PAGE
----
A believer in extensive research, Paddy had already attended trade shows and sales conventions dealing in plastics. From a recent Atlantic City gathering, he armed us with a blizzard of brochures promoting the glories of plastic trashcans, kitchen canisters, wall sconces, and figurines. When choosing character names, Paddy liked to peruse baseball box scores and also kept The Baseball Encyclopedia on an office shelf. Another trait was a scholarly love of words with the most precise one seemingly always at his command. On a sturdy stand next to his desk was a dictionary as thick as a Carnegie pastrami sandwich.
No Bachelor Party
At the time, Paddy and his wife, Susan, had temporarily moved from their five-room apartment up on Central Park West to the Hotel Navarro on Central Park South. We met her when our wives later joined us in New York, and the six of us had dinner together at Patsy’s on 56th Street, one of Chayefsky’s favorite Italian haunts. He was his usual gregarious self.
With our wives’ arrival, our rooms were upgraded. An upgrade at the Sheraton meant rooms at the St. Moritz hotel, coincidentally, just a couple doors east of (but several bucks a night cheaper than) the Navarro.
When it came time to begin our respective scripts, Paddy lent us a typewriter and Howard dug up a small office for us on West 48th Street in the north edge of the theater district, a few floors above the Latin Quarter. By then, the iconic nightspot was a forsaken sight, its doors padlocked and chorus lines and showgirls long gone. It had recently been converted into a soft porn art house and then raided by the police for showing X-rated films.
Our pilot story was structured as a one-set, two-act play, each with just one continuous real-time scene set in Charlie’s apartment; it would be taped in front of a studio audience. The presence of an audience meant there had to be big laughs, which required big jokes. Paddy’s naturalistic ethos of literal reality and “wiretapped” dialogue demanded the comedy be strictly based in character and attitude only. Pop-culture joke references and familiar setup/punchline rhythms were not in Chayefsky’s playbook (as Robert Q. Lewis had discovered). The episodes could be farce, occasionally satire, but, Paddy emphasized, “The premise is always serious. …We do not intend to do Love American Style.” It was a challenge Elias and I embraced and, in fact, one we had already been striving for, with varying degrees of success.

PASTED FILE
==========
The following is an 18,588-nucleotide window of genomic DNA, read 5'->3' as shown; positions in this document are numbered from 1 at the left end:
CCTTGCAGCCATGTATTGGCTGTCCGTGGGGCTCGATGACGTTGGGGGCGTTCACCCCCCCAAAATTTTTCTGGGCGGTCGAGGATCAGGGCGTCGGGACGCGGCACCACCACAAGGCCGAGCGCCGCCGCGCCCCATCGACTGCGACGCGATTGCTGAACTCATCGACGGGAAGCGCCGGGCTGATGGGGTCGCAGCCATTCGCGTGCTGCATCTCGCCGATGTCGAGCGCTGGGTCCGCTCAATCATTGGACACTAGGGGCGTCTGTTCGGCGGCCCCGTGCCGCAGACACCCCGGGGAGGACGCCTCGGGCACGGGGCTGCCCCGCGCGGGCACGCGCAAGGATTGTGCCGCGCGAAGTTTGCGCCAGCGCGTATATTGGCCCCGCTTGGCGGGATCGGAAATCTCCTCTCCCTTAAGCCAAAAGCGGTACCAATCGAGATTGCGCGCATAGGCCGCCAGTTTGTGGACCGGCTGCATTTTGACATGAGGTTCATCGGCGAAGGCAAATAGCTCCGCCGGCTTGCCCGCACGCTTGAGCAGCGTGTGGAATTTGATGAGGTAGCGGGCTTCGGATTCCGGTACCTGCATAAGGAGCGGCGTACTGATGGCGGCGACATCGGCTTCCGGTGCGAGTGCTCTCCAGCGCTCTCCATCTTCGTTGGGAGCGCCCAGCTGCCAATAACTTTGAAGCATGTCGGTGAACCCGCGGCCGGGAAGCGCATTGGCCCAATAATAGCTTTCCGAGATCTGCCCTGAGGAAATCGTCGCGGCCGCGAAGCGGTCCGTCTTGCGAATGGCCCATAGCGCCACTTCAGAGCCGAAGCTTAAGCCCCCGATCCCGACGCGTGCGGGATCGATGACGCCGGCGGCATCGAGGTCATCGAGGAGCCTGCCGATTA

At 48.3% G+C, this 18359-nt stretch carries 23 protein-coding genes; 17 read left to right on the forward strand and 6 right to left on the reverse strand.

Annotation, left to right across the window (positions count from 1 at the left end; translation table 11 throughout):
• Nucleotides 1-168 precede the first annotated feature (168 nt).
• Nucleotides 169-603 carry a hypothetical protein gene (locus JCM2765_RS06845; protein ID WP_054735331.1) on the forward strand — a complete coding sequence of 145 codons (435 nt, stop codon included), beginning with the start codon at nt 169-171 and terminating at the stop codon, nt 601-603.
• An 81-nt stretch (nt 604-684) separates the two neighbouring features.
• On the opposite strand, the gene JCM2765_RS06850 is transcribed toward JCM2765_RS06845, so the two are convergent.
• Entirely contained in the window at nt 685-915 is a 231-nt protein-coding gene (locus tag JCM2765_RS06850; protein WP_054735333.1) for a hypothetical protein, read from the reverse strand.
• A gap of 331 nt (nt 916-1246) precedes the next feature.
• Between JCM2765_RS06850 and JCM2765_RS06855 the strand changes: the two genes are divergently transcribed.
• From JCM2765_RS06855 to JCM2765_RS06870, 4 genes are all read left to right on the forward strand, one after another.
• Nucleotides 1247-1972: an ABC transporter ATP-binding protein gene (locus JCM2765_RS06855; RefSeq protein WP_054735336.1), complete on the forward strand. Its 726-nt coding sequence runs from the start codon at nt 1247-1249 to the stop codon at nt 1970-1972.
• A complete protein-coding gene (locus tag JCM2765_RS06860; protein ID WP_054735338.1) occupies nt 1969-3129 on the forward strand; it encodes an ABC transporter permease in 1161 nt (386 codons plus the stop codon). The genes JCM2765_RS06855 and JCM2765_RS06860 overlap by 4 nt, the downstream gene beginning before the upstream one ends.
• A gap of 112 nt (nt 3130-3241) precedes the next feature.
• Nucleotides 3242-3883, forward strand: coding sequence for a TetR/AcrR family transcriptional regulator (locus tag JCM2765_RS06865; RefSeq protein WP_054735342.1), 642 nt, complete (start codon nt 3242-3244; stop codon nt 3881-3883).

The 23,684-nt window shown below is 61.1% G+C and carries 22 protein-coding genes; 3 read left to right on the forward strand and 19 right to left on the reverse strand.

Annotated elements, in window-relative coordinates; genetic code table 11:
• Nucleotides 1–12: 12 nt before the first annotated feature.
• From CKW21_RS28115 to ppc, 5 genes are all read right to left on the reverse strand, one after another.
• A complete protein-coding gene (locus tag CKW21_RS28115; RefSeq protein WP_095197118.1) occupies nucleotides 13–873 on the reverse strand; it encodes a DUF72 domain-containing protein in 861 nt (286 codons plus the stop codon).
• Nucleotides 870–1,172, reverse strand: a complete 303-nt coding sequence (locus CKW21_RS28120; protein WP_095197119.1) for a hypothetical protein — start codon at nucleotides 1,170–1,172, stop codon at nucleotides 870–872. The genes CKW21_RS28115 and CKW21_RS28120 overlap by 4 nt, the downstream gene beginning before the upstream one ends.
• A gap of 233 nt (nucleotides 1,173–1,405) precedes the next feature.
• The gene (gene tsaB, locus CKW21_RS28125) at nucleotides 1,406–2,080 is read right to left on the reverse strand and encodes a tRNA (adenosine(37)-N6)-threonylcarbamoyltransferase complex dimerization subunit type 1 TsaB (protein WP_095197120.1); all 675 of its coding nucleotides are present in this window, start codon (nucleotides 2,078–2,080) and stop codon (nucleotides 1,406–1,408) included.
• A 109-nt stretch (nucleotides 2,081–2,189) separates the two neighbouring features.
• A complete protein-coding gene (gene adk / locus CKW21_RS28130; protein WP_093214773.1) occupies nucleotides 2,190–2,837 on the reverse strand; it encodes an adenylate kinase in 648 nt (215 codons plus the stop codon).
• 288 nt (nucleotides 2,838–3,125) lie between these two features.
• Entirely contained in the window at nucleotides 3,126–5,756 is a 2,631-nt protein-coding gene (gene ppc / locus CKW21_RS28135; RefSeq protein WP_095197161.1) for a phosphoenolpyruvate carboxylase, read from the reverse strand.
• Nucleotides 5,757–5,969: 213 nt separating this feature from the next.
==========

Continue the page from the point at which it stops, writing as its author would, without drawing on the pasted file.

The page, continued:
If we needed to confer with Paddy, we’d call or stop by his office when walking back uptown. As a matter of pride, we desperately wanted to impress him so we agonized over every line, sometimes to ludicrous extremes: A character we had named Wally—an off-stage doorman heard a few times by voiceover on Charlie’s intercom—precipitated one lengthy debate between the two of us. It centered on whether the name Wally was too evocative of familiar, jokey stock characters in similar supporting roles from fluffy, mid-’50s Broadway comedies; the kind that often starred Tom Ewell or Tony Randall. Ultimately, Wally stayed in. (Paddy, in his version, left the doorman unnamed.)
We were proud of our script and felt we did a good job capturing Chayefsky’s tone and dialogue cadences. We didn’t hesitate trading on it thereafter as a writing sample, usually with positive responses. Not surprisingly, we couldn’t help but be impressed with Paddy’s script. Given the cheery sitcom sensibilities of the day, it represented a seismic shift: outrageously funny and satirical, while unrelentingly candid, explicit, and blunt, with characteristic Chayefsky monologue- like speeches lasting over a page.
The resolution of the pilot story finds Charlie’s wife, Mari Lyn, showing up in response to his request for a discussion of a possible reconciliation, a conversation she broaches with, “Let’s get one thing straight. I’m not going to do any crawling.”
I think we ought to have a frank and open discussion about what was wrong with our marriage so we don’t wind up back in the same bind. Okay?
All right, go ahead. MARILYN Well, the first thing that was wrong with our marriage is I was completely unsatisfied sexually.
CHARLIE (TAKES A MOMENT TO SWALLOW THIS ONE)